Friday, January 27, 2017

Instruments Taken to Heart

I finished watching the first season of Hibike! Euphonium (響け! ユーフォニアム) yesterday and I'm pleased to say I enjoyed the second half of the season as much as the first. The show has some of the pleasure found in the first half of The Red Shoes, watching this group of characters working hard for their art. Although there are main characters they don't dominate the story which is very effectively more focused on the process.

Another nice thing about it is that, unlike nearly all anime and American movies and television, it doesn't focus on "chosen ones" or people who are better at something that anyone else in the world. These are just kids in a school band and yet the show celebrates how hard they work at it and how passionate they are about it. More impressively, it shows what happens when a student works really hard at something and fails.

I love the attention to detail on all the musical instruments. One of the main story threads of the season's latter half involves an audition competition between Reina (Chika Anzai) and Kaori (Minori Chihara) for the part of solo trumpet. Yuko (Yuri Yamaoka), who is infatuated with Kaori, becomes bitterly angry when Reina is chosen for the role and a second audition is called after it's revealed that the teacher, Taki (Takahiro Sakurai), and Reina had known each other before he'd become a music teacher at the school. Taki maintains his habitual understated and gentle but firm demeanour and instead of arguing about the accusation of favouritism simply calls the second audition.

I'm no music expert but even I could tell the difference of quality between how Kaori plays and how Reina plays. Reina shades her notes with more deliberate rising and falling while Kaori seems to be adhering simply to the written music. And she doesn't sound bad, which was nice--the competition feels credible even though the point of the scene is that Reina is obviously better. We can still believe that Kaori has worked very hard for this.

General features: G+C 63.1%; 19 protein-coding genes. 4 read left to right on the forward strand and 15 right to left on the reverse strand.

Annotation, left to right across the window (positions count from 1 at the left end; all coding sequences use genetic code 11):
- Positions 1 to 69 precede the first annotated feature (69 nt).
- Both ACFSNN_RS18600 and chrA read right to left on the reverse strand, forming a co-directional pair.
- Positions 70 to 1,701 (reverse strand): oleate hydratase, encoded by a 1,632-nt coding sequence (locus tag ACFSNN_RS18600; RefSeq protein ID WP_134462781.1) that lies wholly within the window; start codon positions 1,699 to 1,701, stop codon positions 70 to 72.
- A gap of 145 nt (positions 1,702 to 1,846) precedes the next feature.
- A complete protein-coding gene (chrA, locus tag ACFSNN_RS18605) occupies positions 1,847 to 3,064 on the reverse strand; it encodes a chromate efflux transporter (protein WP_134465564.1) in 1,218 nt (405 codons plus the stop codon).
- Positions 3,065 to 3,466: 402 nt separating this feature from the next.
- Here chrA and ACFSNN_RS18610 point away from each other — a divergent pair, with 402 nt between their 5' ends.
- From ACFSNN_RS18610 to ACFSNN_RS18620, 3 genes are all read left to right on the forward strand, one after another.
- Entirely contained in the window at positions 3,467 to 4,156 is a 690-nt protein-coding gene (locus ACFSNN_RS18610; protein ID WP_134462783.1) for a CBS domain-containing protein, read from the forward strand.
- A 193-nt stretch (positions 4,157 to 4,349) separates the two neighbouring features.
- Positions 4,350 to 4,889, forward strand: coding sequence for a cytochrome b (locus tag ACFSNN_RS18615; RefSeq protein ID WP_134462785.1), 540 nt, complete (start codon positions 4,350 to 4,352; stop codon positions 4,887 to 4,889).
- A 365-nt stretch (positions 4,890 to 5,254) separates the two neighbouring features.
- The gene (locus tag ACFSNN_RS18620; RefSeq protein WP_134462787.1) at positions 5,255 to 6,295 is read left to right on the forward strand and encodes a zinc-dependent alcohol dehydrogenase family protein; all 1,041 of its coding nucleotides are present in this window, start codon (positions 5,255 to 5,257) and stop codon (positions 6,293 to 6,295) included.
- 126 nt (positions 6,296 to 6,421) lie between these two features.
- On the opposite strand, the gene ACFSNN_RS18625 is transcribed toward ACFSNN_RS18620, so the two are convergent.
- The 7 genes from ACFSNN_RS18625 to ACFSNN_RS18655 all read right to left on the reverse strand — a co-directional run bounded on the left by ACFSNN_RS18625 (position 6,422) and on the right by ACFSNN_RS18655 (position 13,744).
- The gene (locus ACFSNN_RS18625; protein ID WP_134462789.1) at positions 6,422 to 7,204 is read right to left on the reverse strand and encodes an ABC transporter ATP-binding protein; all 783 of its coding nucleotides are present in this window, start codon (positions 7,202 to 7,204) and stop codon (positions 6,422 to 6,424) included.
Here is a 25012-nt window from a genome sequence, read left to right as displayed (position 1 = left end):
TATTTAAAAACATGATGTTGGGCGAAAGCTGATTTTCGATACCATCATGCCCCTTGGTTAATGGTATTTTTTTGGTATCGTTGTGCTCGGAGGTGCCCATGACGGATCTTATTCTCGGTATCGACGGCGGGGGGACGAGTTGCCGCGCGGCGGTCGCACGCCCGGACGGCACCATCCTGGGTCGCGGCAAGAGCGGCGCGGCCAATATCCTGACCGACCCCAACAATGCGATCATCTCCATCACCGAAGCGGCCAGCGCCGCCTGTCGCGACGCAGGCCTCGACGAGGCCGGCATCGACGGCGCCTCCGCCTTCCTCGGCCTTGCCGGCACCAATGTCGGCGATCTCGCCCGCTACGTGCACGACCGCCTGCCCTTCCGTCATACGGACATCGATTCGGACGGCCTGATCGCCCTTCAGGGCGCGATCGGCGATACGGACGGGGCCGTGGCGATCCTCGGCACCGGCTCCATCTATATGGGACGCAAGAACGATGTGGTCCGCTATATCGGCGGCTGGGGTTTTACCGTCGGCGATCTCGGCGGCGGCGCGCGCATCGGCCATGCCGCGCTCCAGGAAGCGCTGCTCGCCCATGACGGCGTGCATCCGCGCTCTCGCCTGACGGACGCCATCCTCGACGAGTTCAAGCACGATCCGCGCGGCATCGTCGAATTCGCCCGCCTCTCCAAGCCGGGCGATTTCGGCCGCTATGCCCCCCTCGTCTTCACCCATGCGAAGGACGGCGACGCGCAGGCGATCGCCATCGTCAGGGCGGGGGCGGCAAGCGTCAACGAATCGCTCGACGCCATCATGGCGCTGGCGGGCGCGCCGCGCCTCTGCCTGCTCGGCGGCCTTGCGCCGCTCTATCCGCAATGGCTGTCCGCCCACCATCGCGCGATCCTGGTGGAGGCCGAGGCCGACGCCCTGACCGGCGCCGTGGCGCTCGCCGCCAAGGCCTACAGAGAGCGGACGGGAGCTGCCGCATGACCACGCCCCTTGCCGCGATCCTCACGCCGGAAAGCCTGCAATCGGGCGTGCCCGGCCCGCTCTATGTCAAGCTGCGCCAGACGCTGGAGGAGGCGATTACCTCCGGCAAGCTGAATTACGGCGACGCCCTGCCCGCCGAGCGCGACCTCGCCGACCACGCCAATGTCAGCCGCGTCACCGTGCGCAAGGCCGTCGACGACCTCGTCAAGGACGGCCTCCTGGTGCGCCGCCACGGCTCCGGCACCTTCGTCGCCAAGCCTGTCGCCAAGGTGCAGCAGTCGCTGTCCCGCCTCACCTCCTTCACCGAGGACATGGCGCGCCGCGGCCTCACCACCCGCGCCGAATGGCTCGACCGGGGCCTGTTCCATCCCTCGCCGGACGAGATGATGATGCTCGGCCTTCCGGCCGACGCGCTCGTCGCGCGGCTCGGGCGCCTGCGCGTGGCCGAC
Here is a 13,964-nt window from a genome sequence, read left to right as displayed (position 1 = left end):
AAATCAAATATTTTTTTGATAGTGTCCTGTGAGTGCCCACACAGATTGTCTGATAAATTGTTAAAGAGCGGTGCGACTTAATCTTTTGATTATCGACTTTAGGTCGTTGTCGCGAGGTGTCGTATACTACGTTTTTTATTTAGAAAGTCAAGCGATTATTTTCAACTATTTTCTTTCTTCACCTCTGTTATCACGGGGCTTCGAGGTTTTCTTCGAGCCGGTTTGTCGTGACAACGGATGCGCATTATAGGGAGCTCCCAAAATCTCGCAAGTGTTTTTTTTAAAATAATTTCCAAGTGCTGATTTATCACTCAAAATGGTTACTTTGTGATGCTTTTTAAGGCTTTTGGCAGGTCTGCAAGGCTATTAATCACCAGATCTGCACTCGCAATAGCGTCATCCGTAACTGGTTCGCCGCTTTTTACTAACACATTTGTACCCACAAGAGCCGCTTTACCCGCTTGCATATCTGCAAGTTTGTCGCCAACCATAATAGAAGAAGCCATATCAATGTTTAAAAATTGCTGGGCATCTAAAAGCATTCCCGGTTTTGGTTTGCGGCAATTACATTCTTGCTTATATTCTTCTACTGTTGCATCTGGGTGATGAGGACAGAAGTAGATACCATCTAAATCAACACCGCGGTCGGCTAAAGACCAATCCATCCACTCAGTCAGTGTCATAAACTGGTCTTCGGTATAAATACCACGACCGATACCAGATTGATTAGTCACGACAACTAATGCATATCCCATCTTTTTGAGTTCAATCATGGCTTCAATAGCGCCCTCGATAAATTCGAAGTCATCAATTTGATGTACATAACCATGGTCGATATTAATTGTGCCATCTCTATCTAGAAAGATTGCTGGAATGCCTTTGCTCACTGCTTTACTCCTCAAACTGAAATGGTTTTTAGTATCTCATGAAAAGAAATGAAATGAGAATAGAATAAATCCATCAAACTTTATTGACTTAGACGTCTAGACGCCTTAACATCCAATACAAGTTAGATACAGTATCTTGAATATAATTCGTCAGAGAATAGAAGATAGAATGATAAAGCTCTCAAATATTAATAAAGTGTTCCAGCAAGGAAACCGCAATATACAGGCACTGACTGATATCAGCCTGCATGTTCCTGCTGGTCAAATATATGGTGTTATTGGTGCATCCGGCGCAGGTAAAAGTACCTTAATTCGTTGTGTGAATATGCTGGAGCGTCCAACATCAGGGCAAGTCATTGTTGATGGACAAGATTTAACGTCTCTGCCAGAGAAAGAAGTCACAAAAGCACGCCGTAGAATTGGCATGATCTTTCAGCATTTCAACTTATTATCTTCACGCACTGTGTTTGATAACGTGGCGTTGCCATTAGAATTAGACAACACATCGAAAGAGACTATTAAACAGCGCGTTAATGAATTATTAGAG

The final couple episodes shift focus back to Kumiko (Tomoyo Kurosawa) who is having trouble playing a portion of the music on her euphonium and is in danger of losing her place if she can't get it right. So we see her practising over and over and still not getting there. All the while, we know that even if she does finally accomplish this, she still won't be the star Reina is. That doesn't make any less effective a scene where Kumiko runs across a bridge and shouts into the night that she wants to improve.

I found myself wondering if she was maybe practising too much. Which is a sign the show is really working, it makes me think about these kids as people with real strategies that might be right or wrong. This is helped a lot by subtle dialogue scenes with effective subtext. When Kaori is practising for the second audition, she asks Asuka (Minako Kotobuki), a charismatic and cavalier character who is seen as an authority by the other students, if she sounds better. Asuka gives Kaori encouraging words while skilfully avoiding giving her a direct answer. The voice actress is also very effective in not projecting anything about an intention to hide her true feeling, trusting the dialogue to establish the tone of the scene.

After the eighth episode, there's little focus on romance. The show has some obvious fan service, like several shots of the girls orgasmically drinking from water bottles, and there's something about the whole hearted devotion to their musical instruments that suggests sublimated sexual desire. Unlike a lot of fan service in anime, it feels organic and part of the story. I was hoping for more of a directly lesbian relationship between Kumiko and Reina but after the eighth episode the story hints that Reina might end up with Taki, the romance between a male teacher and a female student being often romanticised in Japanese fiction like it never is in the U.S. (see Maison Ikkoku). But it's kept low key enough that those of us fantasising about Reina and Kumiko going beyond a casual yuri encounter can easily do so.

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